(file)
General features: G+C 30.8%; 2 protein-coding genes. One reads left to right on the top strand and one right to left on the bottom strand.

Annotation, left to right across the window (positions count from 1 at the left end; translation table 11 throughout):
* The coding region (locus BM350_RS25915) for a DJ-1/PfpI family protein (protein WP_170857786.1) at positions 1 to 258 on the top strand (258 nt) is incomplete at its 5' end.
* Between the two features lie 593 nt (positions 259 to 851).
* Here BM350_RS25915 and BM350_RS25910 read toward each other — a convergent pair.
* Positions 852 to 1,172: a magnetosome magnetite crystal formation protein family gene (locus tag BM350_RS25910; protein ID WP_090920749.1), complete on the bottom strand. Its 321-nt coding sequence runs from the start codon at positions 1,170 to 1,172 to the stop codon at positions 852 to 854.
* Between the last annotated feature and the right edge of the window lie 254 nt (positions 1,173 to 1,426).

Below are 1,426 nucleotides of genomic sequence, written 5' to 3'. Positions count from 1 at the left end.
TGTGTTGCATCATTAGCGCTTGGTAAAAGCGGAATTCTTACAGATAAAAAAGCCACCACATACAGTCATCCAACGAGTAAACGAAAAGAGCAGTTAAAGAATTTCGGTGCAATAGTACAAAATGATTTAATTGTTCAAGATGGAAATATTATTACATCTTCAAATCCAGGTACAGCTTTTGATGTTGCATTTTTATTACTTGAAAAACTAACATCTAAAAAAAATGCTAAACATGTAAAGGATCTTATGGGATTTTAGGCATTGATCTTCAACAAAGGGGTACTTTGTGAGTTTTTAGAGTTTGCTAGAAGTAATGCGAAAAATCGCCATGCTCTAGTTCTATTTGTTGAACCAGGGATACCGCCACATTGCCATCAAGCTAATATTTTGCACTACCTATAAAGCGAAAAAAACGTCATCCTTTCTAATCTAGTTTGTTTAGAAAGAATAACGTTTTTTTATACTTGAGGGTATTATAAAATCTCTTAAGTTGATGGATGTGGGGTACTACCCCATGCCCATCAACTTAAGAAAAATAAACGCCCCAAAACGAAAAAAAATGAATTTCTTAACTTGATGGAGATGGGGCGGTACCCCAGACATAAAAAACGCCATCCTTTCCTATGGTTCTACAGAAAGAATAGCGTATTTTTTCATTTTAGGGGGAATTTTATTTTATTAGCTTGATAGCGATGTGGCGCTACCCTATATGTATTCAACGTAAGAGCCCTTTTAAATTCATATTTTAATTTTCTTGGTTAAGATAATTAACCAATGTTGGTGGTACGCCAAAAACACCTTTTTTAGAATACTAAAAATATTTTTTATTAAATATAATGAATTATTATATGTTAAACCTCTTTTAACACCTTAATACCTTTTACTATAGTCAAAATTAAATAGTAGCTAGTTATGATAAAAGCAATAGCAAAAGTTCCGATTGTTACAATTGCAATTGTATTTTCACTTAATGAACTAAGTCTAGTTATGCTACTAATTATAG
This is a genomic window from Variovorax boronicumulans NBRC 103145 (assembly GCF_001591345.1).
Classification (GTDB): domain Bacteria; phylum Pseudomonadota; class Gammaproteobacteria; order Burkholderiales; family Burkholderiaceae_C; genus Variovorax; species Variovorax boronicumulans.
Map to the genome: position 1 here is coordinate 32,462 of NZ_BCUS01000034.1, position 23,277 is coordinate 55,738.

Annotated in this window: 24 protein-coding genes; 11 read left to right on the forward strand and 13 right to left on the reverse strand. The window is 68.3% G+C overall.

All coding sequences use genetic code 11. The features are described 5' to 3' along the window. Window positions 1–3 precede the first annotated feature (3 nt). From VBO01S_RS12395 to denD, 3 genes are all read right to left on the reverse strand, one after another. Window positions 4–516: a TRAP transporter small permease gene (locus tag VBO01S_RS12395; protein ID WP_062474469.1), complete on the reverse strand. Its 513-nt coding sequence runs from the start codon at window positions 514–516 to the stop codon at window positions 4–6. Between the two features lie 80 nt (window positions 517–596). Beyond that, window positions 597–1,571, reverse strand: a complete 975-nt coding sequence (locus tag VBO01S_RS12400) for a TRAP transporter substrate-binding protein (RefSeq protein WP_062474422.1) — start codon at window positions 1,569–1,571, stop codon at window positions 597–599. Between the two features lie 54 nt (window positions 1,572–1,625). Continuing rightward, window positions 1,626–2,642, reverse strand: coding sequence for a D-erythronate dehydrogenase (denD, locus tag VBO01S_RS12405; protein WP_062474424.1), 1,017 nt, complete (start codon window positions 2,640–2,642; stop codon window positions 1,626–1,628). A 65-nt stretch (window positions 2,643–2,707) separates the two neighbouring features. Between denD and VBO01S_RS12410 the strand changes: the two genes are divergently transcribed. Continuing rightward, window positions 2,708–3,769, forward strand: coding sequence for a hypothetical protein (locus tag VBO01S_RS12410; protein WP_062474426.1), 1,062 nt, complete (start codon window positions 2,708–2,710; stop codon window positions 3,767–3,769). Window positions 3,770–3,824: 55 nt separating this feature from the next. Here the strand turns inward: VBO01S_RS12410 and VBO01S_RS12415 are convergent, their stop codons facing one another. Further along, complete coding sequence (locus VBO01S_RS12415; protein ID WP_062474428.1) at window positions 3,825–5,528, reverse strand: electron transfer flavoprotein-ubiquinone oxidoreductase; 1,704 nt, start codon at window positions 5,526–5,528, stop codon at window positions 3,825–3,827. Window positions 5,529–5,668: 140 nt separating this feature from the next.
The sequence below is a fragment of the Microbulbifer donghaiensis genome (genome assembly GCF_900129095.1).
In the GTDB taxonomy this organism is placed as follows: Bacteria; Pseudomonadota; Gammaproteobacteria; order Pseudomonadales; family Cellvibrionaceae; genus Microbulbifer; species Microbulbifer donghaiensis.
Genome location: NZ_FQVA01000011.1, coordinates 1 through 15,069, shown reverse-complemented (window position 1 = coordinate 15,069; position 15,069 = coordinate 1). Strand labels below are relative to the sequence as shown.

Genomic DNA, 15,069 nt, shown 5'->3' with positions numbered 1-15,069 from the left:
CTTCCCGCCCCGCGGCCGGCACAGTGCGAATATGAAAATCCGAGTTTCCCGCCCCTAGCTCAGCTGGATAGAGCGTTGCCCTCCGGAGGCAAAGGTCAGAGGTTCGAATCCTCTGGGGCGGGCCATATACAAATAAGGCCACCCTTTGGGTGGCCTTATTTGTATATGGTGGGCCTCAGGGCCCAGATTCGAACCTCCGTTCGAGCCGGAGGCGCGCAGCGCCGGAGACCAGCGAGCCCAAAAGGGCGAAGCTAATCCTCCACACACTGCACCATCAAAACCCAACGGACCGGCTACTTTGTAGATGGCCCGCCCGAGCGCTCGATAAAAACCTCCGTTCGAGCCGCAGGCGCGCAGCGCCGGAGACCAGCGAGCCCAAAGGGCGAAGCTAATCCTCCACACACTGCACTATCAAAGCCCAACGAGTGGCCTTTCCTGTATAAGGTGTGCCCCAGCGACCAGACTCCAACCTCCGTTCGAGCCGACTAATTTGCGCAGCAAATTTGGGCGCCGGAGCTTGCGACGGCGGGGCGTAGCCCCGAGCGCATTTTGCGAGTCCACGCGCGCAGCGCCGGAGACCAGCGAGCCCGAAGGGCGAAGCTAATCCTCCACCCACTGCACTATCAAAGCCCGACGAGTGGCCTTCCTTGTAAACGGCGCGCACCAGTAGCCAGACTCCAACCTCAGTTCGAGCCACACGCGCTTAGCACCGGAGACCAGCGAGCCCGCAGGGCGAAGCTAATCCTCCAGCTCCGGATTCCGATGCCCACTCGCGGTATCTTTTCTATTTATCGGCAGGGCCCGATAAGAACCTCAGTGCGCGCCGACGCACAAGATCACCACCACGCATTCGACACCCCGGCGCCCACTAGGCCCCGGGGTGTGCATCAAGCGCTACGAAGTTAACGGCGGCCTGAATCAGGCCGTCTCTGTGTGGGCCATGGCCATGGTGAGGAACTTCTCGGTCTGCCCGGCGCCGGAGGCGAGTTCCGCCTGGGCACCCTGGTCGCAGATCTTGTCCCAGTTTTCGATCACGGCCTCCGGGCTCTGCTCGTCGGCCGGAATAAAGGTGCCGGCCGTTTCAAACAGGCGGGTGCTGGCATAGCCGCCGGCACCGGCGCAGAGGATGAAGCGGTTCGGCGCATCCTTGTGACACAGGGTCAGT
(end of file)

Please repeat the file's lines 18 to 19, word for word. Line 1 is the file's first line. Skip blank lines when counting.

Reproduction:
Genomic DNA, 15,069 nt, shown 5'->3' with positions numbered 1-15,069 from the left:
CTTCCCGCCCCGCGGCCGGCACAGTGCGAATATGAAAATCCGAGTTTCCCGCCCCTAGCTCAGCTGGATAGAGCGTTGCCCTCCGGAGGCAAAGGTCAGAGGTTCGAATCCTCTGGGGCGGGCCATATACAAATAAGGCCACCCTTTGGGTGGCCTTATTTGTATATGGTGGGCCTCAGGGCCCAGATTCGAACCTCCGTTCGAGCCGGAGGCGCGCAGCGCCGGAGACCAGCGAGCCCAAAAGGGCGAAGCTAATCCTCCACACACTGCACCATCAAAACCCAACGGACCGGCTACTTTGTAGATGGCCCGCCCGAGCGCTCGATAAAAACCTCCGTTCGAGCCGCAGGCGCGCAGCGCCGGAGACCAGCGAGCCCAAAGGGCGAAGCTAATCCTCCACACACTGCACTATCAAAGCCCAACGAGTGGCCTTTCCTGTATAAGGTGTGCCCCAGCGACCAGACTCCAACCTCCGTTCGAGCCGACTAATTTGCGCAGCAAATTTGGGCGCCGGAGCTTGCGACGGCGGGGCGTAGCCCCGAGCGCATTTTGCGAGTCCACGCGCGCAGCGCCGGAGACCAGCGAGCCCGAAGGGCGAAGCTAATCCTCCACCCACTGCACTATCAAAGCCCGACGAGTGGCCTTCCTTGTAAACGGCGCGCACCAGTAGCCAGACTCCAACCTCAGTTCGAGCCACACGCGCTTAGCACCGGAGACCAGCGAGCCCGCAGGGCGAAGCTAATCCTCCAGCTCCGGATTCCGATGCCCACTCGCGGTATCTTTTCTATTTATCGGCAGGGCCCGATAAGAACCTCAGTGCGCGCCGACGCACAAGATCACCACCACGCATTCGACACCCCGGCGCCCACTAGGCCCCGGGGTGTGCATCAAGCGCTACGAAGTTAACGGCGGCCTGAATCAGGCCGTCTCTGTGTGGGCCATGGCCATGGTGAGGAACTTCTCGGTCTGCCCGGCGCCGGAGGCGAGTTCCGCCTGGGCACCCTGGTCGCAGATCTTGTCCCAGTTTTCGATCACGGCCTCCGGGCTCTGCTCGTCGGCCGGAATAAAGGTGCCGGCCGTTTCAAACAGGCGGGTGCTGGCATAGCCGCCGGCACCGGCGCAGAGGATGAAGCGGTTCGGCGCATCCTTGTGACACAGGGTCAGT